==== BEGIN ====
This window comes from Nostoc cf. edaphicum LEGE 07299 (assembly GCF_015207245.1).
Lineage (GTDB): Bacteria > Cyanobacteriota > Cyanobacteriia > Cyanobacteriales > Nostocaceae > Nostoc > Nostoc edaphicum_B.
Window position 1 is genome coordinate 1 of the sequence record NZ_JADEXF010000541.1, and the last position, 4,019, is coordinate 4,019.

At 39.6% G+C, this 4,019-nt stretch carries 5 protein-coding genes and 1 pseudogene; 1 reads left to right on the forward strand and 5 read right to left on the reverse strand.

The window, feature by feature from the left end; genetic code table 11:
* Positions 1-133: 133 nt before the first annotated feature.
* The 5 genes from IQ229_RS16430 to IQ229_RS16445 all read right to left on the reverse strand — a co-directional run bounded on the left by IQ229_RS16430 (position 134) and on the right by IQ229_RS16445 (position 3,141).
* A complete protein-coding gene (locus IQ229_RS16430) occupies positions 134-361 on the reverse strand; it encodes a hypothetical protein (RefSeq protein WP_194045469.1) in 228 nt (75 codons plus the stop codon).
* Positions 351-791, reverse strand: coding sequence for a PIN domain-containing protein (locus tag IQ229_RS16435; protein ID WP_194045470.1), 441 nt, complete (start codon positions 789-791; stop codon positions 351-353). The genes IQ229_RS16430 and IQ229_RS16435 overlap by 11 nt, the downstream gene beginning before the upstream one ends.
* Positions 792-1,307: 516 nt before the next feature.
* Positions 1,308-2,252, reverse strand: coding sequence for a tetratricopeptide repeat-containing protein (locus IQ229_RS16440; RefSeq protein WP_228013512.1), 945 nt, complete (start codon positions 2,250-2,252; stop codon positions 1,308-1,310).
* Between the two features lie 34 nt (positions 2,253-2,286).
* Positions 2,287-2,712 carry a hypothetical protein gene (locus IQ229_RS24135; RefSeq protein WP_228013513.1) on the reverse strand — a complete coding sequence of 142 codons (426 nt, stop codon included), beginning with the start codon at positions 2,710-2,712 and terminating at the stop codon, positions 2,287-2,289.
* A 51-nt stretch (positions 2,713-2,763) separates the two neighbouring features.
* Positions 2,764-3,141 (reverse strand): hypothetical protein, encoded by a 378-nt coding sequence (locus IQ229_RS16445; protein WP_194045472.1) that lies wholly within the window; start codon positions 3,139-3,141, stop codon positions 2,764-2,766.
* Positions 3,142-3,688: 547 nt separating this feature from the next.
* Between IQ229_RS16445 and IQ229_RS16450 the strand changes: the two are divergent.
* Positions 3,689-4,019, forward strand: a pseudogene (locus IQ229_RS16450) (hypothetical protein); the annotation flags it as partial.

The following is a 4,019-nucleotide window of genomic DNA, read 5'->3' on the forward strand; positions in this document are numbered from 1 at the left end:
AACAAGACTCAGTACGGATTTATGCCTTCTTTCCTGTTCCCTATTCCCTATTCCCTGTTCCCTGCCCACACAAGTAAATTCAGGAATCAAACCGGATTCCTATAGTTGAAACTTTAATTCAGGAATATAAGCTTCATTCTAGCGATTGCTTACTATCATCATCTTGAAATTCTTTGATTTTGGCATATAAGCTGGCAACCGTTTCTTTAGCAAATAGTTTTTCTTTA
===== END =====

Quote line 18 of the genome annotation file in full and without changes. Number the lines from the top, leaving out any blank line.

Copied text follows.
* Positions 3,689-4,019, forward strand: a pseudogene (locus IQ229_RS16450) (hypothetical protein); the annotation flags it as partial.